In 1980, the same year in which Michael Cimino’s Heaven’s Gate damaged the reputation of the western— not to mention United Artists and the New Hollywood movement— almost irreparably, Clint Eastwood directed and starred in Bronco Billy, an elegiac farewell to the genre’s glory days.
The fastest draw, surest shot in the West, Bronco Billy McCoy is the star attraction of a travelling cowboy show. Something of a father figure to his eccentric band of performers, he takes in a new assistant in the form of abandoned heiress Antoinette Lily. As the show struggles to stay afloat amidst waning audiences and internal tensions, Lily’s newly fled husband is accused of her murder.
By the time of 1980, the western had gone from being the most popular and in-demand genre of American cinema to the status of specialty product. The emerging paradigm of the blockbuster was as a final nail in the coffin of the western’s hopes at ever regaining its standing as the predominant content of Hollywood filmmaking. One of the last remaining people under whom westerns appeared likely to succeed, even Eastwood seemed to regard this as the sad truth of the era, the genre on which he had established his name now— for all intents and purposes— a thing of the past. This is a viewpoint prominently set forth in Bronco Billy, the travelling Wild West show in many ways a surrogate for the western genre itself. Both fall victim to rapidly dwindling audiences, bored at the tiresome repetition of tricks and acts of an age gone by. Though the film as a whole exhibits a humourous tone, there is in this allegory a certain air of wistful regret; a sad acknowledgement that there is in this modern world no place for Bronco Billy and his crew. Eastwood embodies his character with the cynicism-laden charm of his more romantically inclined roles. The object of his affections is again played by Sondra Locke, here more vehement and volatile than in The Gauntlet, and a far cry from the meek young pilgrim of The Outlaw Josey Wales. Scatman Crothers and Geoffrey Lewis are the best of a strong supporting cast in the respective roles of show ringleader and accused murderer, each bringing entertaining characters to the mix. At its heart, Bronco Billy is a film about a family— albeit a decidedly unusual and makeshift one— and the conflicts which threaten to tear them apart. Yet throughout each trial and tribulation they remain united; linked by their mutual calling. Billy, at one key point of the film, informs the skeptical Antoinette that the beauty of Bronco Billy’s Wild West Show lies in the way it allows each of its participants to become something they always wanted to be. No matter how fiscally desperate their situation, he lyrically espouses atop his horse, they are living the dream. Likewise, Eastwood acknowledges that though the western may be a shadow of its former self, it still remains a bastion of escapism from the drudgery of real life, even going so far as to suggest there still remains hope for the genre. Given that his next two westerns were Pale Rider and Unforgiven, he just might have been onto something there.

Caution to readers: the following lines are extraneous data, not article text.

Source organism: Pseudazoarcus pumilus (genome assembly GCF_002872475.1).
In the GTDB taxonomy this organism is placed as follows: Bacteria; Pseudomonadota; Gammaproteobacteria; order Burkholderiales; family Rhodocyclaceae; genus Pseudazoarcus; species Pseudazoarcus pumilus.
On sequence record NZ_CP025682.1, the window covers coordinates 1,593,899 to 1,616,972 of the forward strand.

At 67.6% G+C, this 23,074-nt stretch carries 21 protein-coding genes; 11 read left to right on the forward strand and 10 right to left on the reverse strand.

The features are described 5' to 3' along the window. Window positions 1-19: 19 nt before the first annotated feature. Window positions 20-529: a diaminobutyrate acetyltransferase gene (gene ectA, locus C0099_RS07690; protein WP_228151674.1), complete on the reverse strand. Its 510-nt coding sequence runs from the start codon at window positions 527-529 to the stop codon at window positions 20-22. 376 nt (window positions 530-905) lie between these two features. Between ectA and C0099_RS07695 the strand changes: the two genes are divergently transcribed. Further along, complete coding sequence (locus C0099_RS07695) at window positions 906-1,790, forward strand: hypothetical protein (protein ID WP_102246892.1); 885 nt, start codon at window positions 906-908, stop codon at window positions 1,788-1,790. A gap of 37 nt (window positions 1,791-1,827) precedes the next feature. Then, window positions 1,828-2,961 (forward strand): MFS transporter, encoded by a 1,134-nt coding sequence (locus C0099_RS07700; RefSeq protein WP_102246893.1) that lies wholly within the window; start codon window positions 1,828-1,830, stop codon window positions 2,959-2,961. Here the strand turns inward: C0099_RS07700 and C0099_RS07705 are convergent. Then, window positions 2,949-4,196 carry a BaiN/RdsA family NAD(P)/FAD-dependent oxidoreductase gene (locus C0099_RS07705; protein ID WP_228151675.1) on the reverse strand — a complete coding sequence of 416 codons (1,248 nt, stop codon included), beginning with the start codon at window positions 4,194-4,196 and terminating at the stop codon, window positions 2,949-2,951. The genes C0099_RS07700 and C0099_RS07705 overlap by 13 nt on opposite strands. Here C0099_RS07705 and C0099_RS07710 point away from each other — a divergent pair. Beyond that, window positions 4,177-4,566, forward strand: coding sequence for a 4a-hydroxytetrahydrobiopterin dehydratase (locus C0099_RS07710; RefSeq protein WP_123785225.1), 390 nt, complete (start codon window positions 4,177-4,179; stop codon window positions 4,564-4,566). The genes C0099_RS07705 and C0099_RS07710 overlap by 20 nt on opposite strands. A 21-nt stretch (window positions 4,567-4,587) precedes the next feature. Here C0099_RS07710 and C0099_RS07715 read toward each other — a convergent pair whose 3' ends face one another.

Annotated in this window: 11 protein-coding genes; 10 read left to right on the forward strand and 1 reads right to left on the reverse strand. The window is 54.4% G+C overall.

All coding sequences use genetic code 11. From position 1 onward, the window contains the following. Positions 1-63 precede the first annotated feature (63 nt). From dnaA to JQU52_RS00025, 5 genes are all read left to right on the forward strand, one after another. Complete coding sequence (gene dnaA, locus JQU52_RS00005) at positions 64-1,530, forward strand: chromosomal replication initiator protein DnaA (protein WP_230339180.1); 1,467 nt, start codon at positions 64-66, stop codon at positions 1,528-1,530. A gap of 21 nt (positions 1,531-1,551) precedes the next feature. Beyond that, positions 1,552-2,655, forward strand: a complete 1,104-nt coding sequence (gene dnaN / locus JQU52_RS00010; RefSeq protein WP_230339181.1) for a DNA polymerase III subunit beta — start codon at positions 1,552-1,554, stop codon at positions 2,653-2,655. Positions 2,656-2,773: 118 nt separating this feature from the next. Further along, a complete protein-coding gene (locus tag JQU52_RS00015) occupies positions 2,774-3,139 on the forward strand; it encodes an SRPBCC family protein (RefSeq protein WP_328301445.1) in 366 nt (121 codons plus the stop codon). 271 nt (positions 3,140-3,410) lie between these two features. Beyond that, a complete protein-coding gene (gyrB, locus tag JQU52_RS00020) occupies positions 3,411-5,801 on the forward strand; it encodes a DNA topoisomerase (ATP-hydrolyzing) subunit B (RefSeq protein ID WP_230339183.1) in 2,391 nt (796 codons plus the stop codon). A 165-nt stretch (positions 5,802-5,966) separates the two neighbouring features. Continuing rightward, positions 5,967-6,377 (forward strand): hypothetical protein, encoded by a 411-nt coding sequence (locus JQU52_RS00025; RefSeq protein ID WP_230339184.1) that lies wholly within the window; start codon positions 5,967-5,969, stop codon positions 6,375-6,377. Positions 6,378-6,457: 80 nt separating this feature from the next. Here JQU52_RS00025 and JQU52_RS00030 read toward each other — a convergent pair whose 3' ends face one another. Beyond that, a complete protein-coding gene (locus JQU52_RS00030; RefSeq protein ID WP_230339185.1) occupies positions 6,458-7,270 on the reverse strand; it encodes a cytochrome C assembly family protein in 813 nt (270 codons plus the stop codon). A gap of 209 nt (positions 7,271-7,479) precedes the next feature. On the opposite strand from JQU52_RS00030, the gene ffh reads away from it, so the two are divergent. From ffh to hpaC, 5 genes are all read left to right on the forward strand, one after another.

Bronco Billy offers nothing particularly special in the way of story, existing in essence as a portrait of a family struggling to get by in hard times, but functions wonderfully as an allegorical exploration of the decline of the western. Both a lament and an ode to the great American genre, it is a fitting and respectful elegy delivered by one of the people most qualified to do so.
[notification type=”star”]65/100 – Bronco Billy offers nothing particularly special in the way of story, existing in essence as a portrait of a family struggling to get by in hard times, but functions wonderfully as an allegorical exploration of the decline of the western.[/notification]